I don’t remember when my last update around books I’ve been reading was but I’ve been spending a lot of time reading. It seems to have replaced some of my late night evenings playing games and I found myself sometimes going to bed at two in the morning because I was getting to a really good part.
I’ve read over the Orson Scott Card Ender Quintet, completing Ender’s Game, Speaker For the Dead, Xenocide and Children of the Mind but haven’t gone into any of the other stories around that. I found as the series went on, it was somewhat less enjoyable and started to get a little too philosophical and less about some of the sci-fi elements I loved in Ender’s Game. Still, a decent read if you have the patience for internalized debates around morals, ethics or existence.
I debated where to go after reading that and decided I was in the mood for something with a little more humor so I picked up the one book I was missing from the Richard Castle Nikki Heat series – Heat Wave. I had previously received the other two books for Christmas but TheWife could not find this one in print.
Yes, I know it’s not really Nathan Fillion writing these books and they’re literary works of art but they were enjoyable and humorous. A nice change from some of the later parts of the series I had just completed. I consumed the book quickly, really enjoying it and laughing at several parts. I think these books are strengthened by the TV series (Castle) because I was easily able to imagine the scenarios, replacing the in book names with the in show names – really credit to the author, the show writers and the actors in the show.
Once that was complete I decided to keep away from the fantasy genre and started reading through Suzanne Collins’ The Hunger Games Trilogy. While I did enjoy the story and I did have a few annoyances. First issue was in the first book where I found the author did not separate tenses or points of view well enough. For a portion of the story it was first person and would shift, awkwardly out of that and into more of a third person. It was really sort of jarring and something my brother-in-law has been struggling with.
The other annoyance was that it was clearly aimed more at young women than other audiences. The main character was a drama-magnet and seemed to dwell on too many things at one time. Something I can’t associate with well as a grown adult male with a wife and children. The drama around her world seemed something a young teenage girl would be experiencing and so better able to understand the main character at a better level than I ever could.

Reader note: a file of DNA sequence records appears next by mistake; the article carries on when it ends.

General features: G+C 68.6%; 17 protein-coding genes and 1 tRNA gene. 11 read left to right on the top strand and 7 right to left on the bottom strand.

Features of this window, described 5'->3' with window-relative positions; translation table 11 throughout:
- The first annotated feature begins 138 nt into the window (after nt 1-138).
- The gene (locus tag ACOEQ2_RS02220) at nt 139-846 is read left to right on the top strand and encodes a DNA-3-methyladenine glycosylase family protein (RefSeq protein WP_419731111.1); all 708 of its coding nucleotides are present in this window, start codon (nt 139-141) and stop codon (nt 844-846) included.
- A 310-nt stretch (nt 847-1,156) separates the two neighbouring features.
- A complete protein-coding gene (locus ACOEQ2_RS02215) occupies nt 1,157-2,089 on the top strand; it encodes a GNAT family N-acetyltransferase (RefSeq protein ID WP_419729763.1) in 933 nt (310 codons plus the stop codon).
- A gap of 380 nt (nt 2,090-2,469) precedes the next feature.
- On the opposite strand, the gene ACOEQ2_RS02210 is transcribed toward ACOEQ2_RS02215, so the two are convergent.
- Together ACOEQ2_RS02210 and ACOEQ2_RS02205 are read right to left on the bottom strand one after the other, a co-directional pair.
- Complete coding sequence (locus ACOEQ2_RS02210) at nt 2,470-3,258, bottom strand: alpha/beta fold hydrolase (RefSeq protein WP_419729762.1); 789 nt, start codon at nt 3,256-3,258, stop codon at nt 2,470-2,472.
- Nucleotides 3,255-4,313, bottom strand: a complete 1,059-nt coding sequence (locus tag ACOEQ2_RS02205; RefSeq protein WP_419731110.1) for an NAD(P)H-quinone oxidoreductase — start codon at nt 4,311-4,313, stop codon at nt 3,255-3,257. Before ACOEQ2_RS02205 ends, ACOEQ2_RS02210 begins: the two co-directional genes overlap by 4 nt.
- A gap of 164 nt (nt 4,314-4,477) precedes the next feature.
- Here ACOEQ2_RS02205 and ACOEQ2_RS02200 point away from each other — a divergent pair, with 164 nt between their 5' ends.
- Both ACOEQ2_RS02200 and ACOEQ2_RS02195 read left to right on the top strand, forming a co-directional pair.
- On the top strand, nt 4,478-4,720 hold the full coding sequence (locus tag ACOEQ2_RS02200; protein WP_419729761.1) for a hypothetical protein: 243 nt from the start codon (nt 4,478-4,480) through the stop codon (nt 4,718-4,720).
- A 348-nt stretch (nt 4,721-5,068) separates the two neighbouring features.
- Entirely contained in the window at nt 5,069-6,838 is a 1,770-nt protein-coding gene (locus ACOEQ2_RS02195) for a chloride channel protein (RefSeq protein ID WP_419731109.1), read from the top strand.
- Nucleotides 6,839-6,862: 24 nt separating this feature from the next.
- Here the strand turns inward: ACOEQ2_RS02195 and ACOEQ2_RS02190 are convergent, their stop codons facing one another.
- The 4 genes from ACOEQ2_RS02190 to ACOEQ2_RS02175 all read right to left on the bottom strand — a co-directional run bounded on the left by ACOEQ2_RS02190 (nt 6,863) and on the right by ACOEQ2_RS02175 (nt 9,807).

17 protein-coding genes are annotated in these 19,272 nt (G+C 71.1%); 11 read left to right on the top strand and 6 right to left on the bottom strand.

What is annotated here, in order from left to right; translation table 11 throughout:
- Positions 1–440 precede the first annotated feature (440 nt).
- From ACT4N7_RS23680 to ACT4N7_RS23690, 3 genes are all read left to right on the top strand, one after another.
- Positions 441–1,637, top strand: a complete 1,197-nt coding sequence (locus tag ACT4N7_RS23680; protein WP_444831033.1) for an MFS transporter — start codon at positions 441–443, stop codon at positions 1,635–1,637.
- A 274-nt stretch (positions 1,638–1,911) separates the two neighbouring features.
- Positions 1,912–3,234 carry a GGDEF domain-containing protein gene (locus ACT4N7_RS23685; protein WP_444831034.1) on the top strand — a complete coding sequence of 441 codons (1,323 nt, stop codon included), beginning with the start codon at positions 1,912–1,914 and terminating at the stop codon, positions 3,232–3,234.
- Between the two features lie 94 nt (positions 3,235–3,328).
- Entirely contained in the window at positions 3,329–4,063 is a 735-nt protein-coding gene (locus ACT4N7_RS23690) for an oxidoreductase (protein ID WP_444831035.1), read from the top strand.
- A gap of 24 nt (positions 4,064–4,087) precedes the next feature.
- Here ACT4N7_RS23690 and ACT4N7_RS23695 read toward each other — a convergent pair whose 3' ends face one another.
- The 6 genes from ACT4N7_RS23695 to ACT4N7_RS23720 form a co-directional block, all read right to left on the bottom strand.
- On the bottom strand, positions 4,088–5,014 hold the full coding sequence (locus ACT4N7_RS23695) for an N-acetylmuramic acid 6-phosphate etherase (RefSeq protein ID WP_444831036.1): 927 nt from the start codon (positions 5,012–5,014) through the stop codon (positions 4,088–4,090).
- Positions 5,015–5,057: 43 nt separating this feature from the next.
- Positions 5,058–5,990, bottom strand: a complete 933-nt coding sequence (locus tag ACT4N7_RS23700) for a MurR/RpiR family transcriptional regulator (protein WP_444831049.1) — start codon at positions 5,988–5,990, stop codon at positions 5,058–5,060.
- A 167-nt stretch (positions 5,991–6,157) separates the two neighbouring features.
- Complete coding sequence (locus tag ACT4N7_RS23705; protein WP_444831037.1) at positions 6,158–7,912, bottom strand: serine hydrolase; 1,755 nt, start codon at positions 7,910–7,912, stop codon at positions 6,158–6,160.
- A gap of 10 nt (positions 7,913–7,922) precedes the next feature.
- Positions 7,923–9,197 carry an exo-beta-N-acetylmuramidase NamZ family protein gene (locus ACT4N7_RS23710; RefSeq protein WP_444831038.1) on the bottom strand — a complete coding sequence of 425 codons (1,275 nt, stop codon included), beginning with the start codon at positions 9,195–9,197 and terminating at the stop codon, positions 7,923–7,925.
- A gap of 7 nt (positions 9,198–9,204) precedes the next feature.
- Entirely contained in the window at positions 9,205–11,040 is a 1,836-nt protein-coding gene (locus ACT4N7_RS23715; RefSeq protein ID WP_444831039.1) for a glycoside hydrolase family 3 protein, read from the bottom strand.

Finally, I found the last book a little rushed to conclusion and without some of the depth the second and first one had. The main character also seemed to have a mental breakdown (understandable) which wasn’t all that exciting or interesting to read though. Again, related to my previously listed annoyance – I can only take so much “woe is me!” from the main character of a story I’m reading.
I think of the three books, the middle one (Mockingjay) was the better written but relied on the other two to start and finish the whole story.
I recently watched the move with TheWife – she enjoyed it but I found it missing a lot and somewhat rushed. I suppose in some areas it was fortunate, but overall it made a lot of what was happening seem too sudden. Example? (Spoiler) A big part of the first book is Katniss playing up to the ‘star crossed lovers’ thing with Peeta only you got a sense that near the end of the Hunger Games she had some feelings for Peeta and felt guilty because of her not-quite-boyfriend at home. This wasn’t played up as much in the movie and the movie made it seem more like it was just a ploy. Another thing that was missing was the hardness of Peeta who finishes off one of the first ‘careers’ kills.
Next series I picked up was Brandon Sanderson’s The Mistborn Trilogy, which is a step back into fantasy though not the typical wizards, orks and dragons. I’m about 80% through it (according to Kobo) and I’m thoroughly enjoying it. I find the characters likable and well done. The story is interesting and has kept me guessing. It’s not as predictable as I thought and I’m not overly easy to fool in books (or other places for that matter).
The era seems to be a short bit before the gunpowder age or the Renaissance era without gunpowder or advancement in art. One race of humanity oppresses another and one empire rules the world with its Emperor claiming divinity which might be the case because he’s been around for a thousand years. “Magic” is not your typical fantasy magic, instead it is the innate ability of people to ‘burn’ metals inside them to produce effects. The type of metal denotes the ability; pewter strengthens the body, heals it quickly, enhances grace and other physical attributes. Tin enhances the senses; touch, sight, hearing, and smell. There is more but I don’t want to spoil it. This sort of ‘magic’ is called Allomancy.
There are two types of Allomancers; Mistlings who can only burn one type of metal and Mistborn who can burn all types of metal. You’re either one or the the other or have no ability to burn metals at all.
I won’t go on much more about the series other than to highly recommend it.
If Brandon Sanderson is a familiar name to you but you can’t quite place it, then you’ve likely heard his name as the guy who will be finishing of the Wheel of Time series by Robert Jordan. After what I’ve read of The Mistborn Trilogy it was definitely a good choice.
I’ll have to go looking for another series to read soon, though even at 80% there still seems to be a lot left for the series!